The Stimulus offers genuine incentives for physicians, but getting your practice EHR-ready means an upfront investment of time and money.

Marianne Matthews

I went for my yearly mammogram recently and was pleasantly surprised when the radiologist came in and gave me my results. I don’t recall that happening in the past. Typically, I’d see the tech and get a call several days later from my own physician. The radiologist remained a mystery man or woman confined to a dark room somewhere.

Our cover story this issue is about MRI imaging centers and smart strategies for surviving the recession. One way to build business is to get closer to the patient. A little bit of face time can go a long way. Seems obvious, but traditionally, radiologists haven’t been all that adept at it. Lately, however, radiologists seem to be discovering the value – and the satisfaction – of interacting with patients.

Consider Metro Imaging, for example. With five imaging centers throughout the St. Louis area, the group has turned interfacing with patients into a unique selling point. Metro Imaging offers something they call OnSite Results. Essentially, patients get the preliminary findings of their imaging exams on the spot instead of waiting days or weeks to hear from their own physicians.

According to Metro Imaging’s website, “Our onsite radiologist will evaluate your exam and, in most cases, give you the peace of mind you so desperately seek. We will let you know your exam is ‘normal’ or shows ‘no remarkable abnormality.'”

The strategy is a smart marketing move because the OnSite Results program delivers precisely what patients want: immediate information about the state of their health. But beyond that, the approach is warm and friendly. It’s personal. It’s a way of getting closer to the patient. That, in turn, can build patient loyalty and future business.

But there are other benefits to face time with patients. One study suggests that radiologists seem to perform better when they feel closer to the patient. A group of radiologists at Shaare Zedek Medical Center in Jerusalem found that putting patient photos on files led to more thorough reports.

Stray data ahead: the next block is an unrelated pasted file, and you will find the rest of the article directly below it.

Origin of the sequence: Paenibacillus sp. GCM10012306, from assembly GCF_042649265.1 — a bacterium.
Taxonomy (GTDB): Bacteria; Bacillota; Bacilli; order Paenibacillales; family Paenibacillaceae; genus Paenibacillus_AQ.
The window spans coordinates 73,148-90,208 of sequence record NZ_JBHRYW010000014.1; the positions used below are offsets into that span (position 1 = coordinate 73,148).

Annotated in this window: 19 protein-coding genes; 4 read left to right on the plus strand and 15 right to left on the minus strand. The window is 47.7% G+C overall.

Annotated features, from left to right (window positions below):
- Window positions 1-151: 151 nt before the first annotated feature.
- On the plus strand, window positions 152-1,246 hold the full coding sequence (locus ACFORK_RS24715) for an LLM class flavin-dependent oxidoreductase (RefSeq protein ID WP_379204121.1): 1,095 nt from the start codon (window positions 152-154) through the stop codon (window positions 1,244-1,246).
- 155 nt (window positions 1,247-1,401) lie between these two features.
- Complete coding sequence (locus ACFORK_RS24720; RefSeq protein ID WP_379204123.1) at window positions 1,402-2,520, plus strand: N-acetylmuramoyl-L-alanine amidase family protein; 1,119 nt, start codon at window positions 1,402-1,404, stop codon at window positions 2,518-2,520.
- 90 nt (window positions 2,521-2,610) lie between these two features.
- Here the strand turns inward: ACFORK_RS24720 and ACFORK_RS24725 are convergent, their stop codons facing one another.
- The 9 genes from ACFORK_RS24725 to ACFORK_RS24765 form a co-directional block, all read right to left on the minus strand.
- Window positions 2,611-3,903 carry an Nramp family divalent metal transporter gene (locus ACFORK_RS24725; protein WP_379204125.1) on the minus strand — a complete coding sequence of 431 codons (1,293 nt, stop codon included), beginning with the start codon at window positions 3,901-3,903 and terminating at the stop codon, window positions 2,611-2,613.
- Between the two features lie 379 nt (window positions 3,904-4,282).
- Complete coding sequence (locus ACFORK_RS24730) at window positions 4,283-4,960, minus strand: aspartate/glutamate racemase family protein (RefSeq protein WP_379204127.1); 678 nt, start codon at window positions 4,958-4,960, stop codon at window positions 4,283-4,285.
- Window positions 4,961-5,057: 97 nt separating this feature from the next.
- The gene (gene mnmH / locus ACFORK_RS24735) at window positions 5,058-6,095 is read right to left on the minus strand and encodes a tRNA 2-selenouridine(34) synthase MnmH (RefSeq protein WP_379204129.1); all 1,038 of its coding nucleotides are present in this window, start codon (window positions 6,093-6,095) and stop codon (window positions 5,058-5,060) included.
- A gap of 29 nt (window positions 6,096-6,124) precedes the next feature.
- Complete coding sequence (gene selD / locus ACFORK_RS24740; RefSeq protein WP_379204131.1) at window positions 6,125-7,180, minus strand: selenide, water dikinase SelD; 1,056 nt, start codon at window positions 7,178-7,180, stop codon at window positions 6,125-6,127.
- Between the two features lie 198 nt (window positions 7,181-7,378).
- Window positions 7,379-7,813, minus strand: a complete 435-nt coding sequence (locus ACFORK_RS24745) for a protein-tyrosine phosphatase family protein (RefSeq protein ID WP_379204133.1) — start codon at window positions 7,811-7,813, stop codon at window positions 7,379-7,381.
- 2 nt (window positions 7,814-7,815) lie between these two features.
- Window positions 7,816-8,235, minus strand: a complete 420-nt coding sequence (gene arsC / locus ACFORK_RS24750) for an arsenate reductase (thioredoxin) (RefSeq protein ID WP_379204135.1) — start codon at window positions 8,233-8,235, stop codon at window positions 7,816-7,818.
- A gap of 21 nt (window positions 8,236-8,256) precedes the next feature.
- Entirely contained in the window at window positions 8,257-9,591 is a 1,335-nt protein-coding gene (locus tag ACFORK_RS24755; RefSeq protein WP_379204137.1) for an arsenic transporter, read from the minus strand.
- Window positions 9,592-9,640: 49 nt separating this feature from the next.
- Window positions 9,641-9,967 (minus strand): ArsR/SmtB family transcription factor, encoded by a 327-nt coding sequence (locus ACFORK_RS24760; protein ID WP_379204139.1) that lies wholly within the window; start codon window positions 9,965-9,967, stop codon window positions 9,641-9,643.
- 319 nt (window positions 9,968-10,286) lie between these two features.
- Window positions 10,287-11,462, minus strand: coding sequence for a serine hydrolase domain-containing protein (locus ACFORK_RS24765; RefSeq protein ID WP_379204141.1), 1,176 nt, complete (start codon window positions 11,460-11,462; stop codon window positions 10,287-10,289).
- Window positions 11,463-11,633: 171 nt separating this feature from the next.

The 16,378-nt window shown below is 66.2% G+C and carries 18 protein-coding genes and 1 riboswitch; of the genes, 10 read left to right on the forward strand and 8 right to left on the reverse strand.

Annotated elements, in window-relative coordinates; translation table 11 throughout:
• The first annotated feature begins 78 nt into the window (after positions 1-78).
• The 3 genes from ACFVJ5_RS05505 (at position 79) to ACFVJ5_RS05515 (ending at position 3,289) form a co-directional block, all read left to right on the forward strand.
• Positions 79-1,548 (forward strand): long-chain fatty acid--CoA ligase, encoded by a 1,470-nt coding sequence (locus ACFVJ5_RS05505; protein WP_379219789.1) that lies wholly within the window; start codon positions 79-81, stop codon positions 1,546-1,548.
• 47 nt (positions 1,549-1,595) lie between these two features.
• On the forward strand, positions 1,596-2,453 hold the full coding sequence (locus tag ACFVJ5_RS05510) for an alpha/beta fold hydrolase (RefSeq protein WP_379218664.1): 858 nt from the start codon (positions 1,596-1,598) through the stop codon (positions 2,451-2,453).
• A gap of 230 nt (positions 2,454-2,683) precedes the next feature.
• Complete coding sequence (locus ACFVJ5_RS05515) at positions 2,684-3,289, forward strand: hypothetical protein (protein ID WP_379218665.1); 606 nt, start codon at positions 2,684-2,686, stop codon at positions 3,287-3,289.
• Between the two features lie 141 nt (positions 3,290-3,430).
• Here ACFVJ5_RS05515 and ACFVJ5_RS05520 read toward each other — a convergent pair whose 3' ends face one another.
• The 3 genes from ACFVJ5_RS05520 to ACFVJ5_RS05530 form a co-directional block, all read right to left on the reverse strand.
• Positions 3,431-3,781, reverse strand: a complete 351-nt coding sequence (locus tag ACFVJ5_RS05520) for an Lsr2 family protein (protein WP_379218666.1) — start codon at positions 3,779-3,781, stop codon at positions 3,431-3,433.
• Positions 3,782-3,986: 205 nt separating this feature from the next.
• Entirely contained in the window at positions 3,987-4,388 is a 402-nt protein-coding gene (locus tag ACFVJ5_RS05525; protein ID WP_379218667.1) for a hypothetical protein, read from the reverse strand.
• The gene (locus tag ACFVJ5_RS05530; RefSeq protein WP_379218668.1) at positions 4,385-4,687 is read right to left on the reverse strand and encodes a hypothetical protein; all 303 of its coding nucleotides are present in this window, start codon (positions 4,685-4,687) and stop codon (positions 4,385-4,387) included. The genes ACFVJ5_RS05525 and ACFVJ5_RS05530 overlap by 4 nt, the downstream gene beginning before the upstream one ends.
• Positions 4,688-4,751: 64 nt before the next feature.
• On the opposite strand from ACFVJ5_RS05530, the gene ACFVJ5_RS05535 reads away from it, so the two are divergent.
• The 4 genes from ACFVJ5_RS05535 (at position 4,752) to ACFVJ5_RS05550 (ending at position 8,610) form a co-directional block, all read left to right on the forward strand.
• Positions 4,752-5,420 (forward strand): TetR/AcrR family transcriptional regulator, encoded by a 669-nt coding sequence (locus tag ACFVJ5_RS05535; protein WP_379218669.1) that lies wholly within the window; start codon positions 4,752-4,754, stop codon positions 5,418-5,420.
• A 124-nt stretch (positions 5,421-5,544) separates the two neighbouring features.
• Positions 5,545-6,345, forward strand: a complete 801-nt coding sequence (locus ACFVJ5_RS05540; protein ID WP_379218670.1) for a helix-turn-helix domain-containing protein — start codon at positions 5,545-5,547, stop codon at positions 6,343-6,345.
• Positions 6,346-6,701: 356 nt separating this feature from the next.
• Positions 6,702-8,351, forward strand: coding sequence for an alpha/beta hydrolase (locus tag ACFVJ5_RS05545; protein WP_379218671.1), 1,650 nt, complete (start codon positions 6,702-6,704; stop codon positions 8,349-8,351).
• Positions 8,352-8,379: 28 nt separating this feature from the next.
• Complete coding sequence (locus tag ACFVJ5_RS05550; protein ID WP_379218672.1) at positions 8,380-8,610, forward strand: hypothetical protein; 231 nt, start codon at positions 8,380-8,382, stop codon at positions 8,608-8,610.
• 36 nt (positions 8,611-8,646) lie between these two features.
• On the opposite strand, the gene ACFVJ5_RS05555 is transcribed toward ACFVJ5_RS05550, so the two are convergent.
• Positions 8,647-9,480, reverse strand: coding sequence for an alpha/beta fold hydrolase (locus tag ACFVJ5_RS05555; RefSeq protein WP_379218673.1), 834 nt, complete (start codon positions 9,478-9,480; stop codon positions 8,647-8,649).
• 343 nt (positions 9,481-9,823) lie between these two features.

According to The New York Times (April 7, 2009), “The researchers found that the radiologists’ reports were significantly more thorough in all cases when a photograph was attached to a patient’s scan. Reports were longer, more recommendations made, summaries usually included and more incidental findings recorded.”

What’s more, the radiologists who participated in the study said that the photos helped them relate better to the patients and that they themselves felt “more like physicians.”

With the national spotlight on health care reform –and the many shortcomings of our system – it’s more important than ever to humanize the profession of radiology. It’s time to raise the profile of the radiologist as a valued member of the patient care team.

Here’s how one radiologist put it in a recent interview with Axis Imaging News:

“We must be wary of the commoditization of radiology,” Nazarian warned. “If you do an MRI of the knee, somebody in Australia can read that MRI in the information age. Radiologists must add value if they are going to thrive. One way to add value is patient interaction, and ultrasound is a perfect venue for this. You can’t outsource a hands-on ultrasound examination. You can’t outsource an ultrasound-guided injection, and you can’t outsource the ability to sit down with patients after the ultrasound and explain the findings.”

Marianne Matthews